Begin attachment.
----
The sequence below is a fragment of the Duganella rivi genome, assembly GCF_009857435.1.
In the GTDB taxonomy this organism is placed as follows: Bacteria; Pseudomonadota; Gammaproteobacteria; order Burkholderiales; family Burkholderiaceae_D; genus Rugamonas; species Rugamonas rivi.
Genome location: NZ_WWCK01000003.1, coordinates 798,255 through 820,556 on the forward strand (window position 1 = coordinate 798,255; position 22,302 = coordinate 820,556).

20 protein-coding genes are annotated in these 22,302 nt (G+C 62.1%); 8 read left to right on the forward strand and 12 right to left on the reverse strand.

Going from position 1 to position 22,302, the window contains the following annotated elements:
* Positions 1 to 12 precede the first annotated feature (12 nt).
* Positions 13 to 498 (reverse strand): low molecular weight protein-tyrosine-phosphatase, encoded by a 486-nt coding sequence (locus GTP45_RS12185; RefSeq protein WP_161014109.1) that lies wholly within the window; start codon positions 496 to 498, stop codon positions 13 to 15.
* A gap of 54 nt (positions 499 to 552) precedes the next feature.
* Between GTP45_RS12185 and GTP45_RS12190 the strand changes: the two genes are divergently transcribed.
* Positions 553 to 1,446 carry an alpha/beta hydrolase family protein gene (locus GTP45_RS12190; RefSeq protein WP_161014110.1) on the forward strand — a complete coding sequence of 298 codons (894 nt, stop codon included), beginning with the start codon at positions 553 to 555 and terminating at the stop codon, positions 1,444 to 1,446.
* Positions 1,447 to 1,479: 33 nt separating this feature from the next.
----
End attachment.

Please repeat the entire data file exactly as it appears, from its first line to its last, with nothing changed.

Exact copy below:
The sequence below is a fragment of the Duganella rivi genome, assembly GCF_009857435.1.
In the GTDB taxonomy this organism is placed as follows: Bacteria; Pseudomonadota; Gammaproteobacteria; order Burkholderiales; family Burkholderiaceae_D; genus Rugamonas; species Rugamonas rivi.
Genome location: NZ_WWCK01000003.1, coordinates 798,255 through 820,556 on the forward strand (window position 1 = coordinate 798,255; position 22,302 = coordinate 820,556).

20 protein-coding genes are annotated in these 22,302 nt (G+C 62.1%); 8 read left to right on the forward strand and 12 right to left on the reverse strand.

Going from position 1 to position 22,302, the window contains the following annotated elements:
* Positions 1 to 12 precede the first annotated feature (12 nt).
* Positions 13 to 498 (reverse strand): low molecular weight protein-tyrosine-phosphatase, encoded by a 486-nt coding sequence (locus GTP45_RS12185; RefSeq protein WP_161014109.1) that lies wholly within the window; start codon positions 496 to 498, stop codon positions 13 to 15.
* A gap of 54 nt (positions 499 to 552) precedes the next feature.
* Between GTP45_RS12185 and GTP45_RS12190 the strand changes: the two genes are divergently transcribed.
* Positions 553 to 1,446 carry an alpha/beta hydrolase family protein gene (locus GTP45_RS12190; RefSeq protein WP_161014110.1) on the forward strand — a complete coding sequence of 298 codons (894 nt, stop codon included), beginning with the start codon at positions 553 to 555 and terminating at the stop codon, positions 1,444 to 1,446.
* Positions 1,447 to 1,479: 33 nt separating this feature from the next.